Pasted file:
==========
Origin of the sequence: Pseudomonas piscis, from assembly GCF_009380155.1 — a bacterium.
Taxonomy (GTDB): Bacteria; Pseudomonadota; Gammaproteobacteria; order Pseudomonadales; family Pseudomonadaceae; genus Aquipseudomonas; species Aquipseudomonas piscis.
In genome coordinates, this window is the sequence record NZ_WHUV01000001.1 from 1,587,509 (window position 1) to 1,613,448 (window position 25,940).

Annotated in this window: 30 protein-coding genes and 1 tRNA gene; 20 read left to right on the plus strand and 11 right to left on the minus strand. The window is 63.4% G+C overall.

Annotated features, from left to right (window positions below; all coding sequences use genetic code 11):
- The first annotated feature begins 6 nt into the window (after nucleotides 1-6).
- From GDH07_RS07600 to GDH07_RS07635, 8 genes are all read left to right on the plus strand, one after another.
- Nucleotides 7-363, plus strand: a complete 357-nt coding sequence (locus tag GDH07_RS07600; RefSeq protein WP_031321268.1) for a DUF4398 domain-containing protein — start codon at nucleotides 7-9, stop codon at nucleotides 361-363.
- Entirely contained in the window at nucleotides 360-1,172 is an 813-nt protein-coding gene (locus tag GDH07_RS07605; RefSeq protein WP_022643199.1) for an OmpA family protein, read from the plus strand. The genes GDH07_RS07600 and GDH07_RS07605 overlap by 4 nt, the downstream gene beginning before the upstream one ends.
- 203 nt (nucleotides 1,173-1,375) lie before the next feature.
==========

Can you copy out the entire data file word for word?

Origin of the sequence: Pseudomonas piscis, from assembly GCF_009380155.1 — a bacterium.
Taxonomy (GTDB): Bacteria; Pseudomonadota; Gammaproteobacteria; order Pseudomonadales; family Pseudomonadaceae; genus Aquipseudomonas; species Aquipseudomonas piscis.
In genome coordinates, this window is the sequence record NZ_WHUV01000001.1 from 1,587,509 (window position 1) to 1,613,448 (window position 25,940).

Annotated in this window: 30 protein-coding genes and 1 tRNA gene; 20 read left to right on the plus strand and 11 right to left on the minus strand. The window is 63.4% G+C overall.

Annotated features, from left to right (window positions below; all coding sequences use genetic code 11):
- The first annotated feature begins 6 nt into the window (after nucleotides 1-6).
- From GDH07_RS07600 to GDH07_RS07635, 8 genes are all read left to right on the plus strand, one after another.
- Nucleotides 7-363, plus strand: a complete 357-nt coding sequence (locus tag GDH07_RS07600; RefSeq protein WP_031321268.1) for a DUF4398 domain-containing protein — start codon at nucleotides 7-9, stop codon at nucleotides 361-363.
- Entirely contained in the window at nucleotides 360-1,172 is an 813-nt protein-coding gene (locus tag GDH07_RS07605; RefSeq protein WP_022643199.1) for an OmpA family protein, read from the plus strand. The genes GDH07_RS07600 and GDH07_RS07605 overlap by 4 nt, the downstream gene beginning before the upstream one ends.
- 203 nt (nucleotides 1,173-1,375) lie before the next feature.